trade, the difference of wages might not exceed what would compensate them for that trouble, at the ordinary rate at which labour is remunerated. But the fact that a course ofinstruction is required, of even a low degree of costliness, or that the labourer must be maintained for a considerable time from other sources, suffices everywhere to exclude the great body of the labouring people from the possibility of any such competition. Until lately,1 all employments which required even the humble education of reading and writing, could be recruited only from a select class, the majority having had no opportunity of acquiring those attainments. All such improvements, accordingly, were immensely overpaid, as measured by the ordinary remuneration of labour. Since reading and writing have been brought within the reach of a multitude, the monopoly price of the lower grade of educated employments has greatly fallen, the competition for them having increased in an almost incredible degree. There is still, however, a much greater disparity than can be accounted for on the principle of competition. A clerk from whom nothing is required but the mechanical labour of copying, gains more than an equivalent for his mere exertion if he receives the wages of a bricklayer's labourer. His work is not a tenth part as hard, it is quite as easy to learn, and his condition is less precarious, a clerk's place being generally a place for life. The higher rate of his remuneration, therefore, must be partly ascribed to monopoly, the small degree of education required being not even yet so generally diffused as to call forth the natural number of competitors; and partly to the remaining influence of an ancient custom, which requires that clerks should maintain the dress and appearance of a more highly paid class. In some manual employments, requiring a nicety of hand which can only be acquired by long practice, it is difficult to obtain at any cost workmen in sufficient numbers, who are capable of the most delicate kind of work; and the wages paid to them are only limited by the price which purchasers are willing to give for the commodity they produce. This is the case with some working watchmakers, and with the makers of some astronomical and optical instruments. If workmen competent to such employments were ten times as numerous as they are, there would be purchasers for all which they could make, not indeed at the present prices, but at those lower prices which would be the natural consequence of lower wages. Similar considerations apply in a still greater degree to employments 1 [Writing in 1848.]

which it is attempted to confine to persons of a certain social rank, such as what are called the liberal professions; into which a person of what is considered too low a class of society is not easily admitted, and if admitted, does not easily succeed.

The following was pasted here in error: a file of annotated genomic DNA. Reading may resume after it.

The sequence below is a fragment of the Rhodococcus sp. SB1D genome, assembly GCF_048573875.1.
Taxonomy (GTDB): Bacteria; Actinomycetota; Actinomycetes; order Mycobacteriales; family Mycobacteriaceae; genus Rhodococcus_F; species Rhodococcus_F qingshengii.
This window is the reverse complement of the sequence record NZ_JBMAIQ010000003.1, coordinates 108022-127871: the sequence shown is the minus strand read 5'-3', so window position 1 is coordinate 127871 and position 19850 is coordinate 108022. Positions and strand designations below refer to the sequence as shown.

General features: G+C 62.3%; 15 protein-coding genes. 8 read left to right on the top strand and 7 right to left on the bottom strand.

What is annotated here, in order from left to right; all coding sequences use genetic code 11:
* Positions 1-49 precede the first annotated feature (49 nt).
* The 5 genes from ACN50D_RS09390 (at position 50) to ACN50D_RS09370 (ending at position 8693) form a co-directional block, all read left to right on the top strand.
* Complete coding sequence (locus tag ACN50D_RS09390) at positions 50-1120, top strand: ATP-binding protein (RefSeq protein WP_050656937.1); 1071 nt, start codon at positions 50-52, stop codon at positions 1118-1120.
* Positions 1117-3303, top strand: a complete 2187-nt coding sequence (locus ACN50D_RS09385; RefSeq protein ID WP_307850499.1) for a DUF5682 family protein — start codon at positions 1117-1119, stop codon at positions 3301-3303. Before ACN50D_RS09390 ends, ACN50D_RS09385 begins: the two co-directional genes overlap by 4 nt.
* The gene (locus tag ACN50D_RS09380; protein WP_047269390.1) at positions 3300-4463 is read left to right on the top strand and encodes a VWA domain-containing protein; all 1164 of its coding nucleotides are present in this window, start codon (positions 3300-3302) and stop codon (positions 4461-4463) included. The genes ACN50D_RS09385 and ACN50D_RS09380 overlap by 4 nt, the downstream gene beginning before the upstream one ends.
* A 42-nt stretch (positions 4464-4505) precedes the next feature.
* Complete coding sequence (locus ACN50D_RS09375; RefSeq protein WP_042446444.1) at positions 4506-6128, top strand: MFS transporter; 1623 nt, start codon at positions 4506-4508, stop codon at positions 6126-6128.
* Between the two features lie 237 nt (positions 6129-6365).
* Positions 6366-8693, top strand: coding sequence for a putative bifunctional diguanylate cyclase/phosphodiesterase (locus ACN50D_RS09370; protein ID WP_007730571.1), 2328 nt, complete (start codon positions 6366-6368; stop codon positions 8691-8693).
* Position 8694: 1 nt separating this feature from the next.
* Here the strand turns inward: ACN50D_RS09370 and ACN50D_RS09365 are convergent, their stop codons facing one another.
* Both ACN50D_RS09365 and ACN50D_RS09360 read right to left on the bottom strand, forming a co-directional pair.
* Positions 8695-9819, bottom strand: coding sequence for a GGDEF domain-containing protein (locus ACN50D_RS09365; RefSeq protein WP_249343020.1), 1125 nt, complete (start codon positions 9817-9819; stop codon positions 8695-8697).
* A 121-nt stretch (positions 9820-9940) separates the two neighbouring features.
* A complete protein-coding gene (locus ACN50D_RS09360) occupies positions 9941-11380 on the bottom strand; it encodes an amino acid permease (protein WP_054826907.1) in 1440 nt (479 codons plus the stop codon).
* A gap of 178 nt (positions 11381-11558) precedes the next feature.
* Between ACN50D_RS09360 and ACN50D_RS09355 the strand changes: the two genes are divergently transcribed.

So complete, indeed, has hitherto been the separation, so strongly marked the line of demarcation, between the different grades of labourers, as to be almost equivalent to an hereditary distinction of caste; each employment being chiefly recruited from the children of those already employed in it, or in employments of the same rank with it in social estimation, or from the children of persons who, if originally of a lower rank, have succeeded in raising themselves by their exertions. The liberal professions are mostly supplied by the sons of either the professional, or the idle classes: the more highly skilled manual employments are filled up from the sons of skilled artizans, or the class of tradesmen who rank with them: the lower classes of skilled employments are in a similar case; and unskilled labourers, with occasional exceptions, remain from father to son in their pristine condition. Consequently the wages of each class have hitherto been regulated by the increase of its own population, rather than of the general population of the country. If the professions are overstocked, it is because the class of society from which they have always mainly been supplied, has greatly increased in number, and because most of that class have numerous families, and bring up some at least of their sons to professions. If the wages of artizans remain so much higher than those of common labourers, it is because artizans are a more prudent class, and do not marry so early or so inconsiderately. The changes, however, now so rapidly taking place in usages and ideas, are undermining all these distinctions; the habits or disabilities which chained people to their hereditary condition are fast wearing away, and every class is exposed to increased and increasing competition from at least the class immediately below it. The general relaxation of conventional barriers, and the increased facilities of education which already are, and will be in a much greater degree, brought within the reach of all, tend to produce, among many excellent effects, one which is the reverse; they tend to bring down the wages of skilled labour. The inequality of remuneration between the skilled and the unskilled is, without doubt, very much greater than is justifiable; but it is desirable that this should be corrected by raising the unskilled, not by lowering the skilled. If, however, the other changes taking place in society are not accompanied by a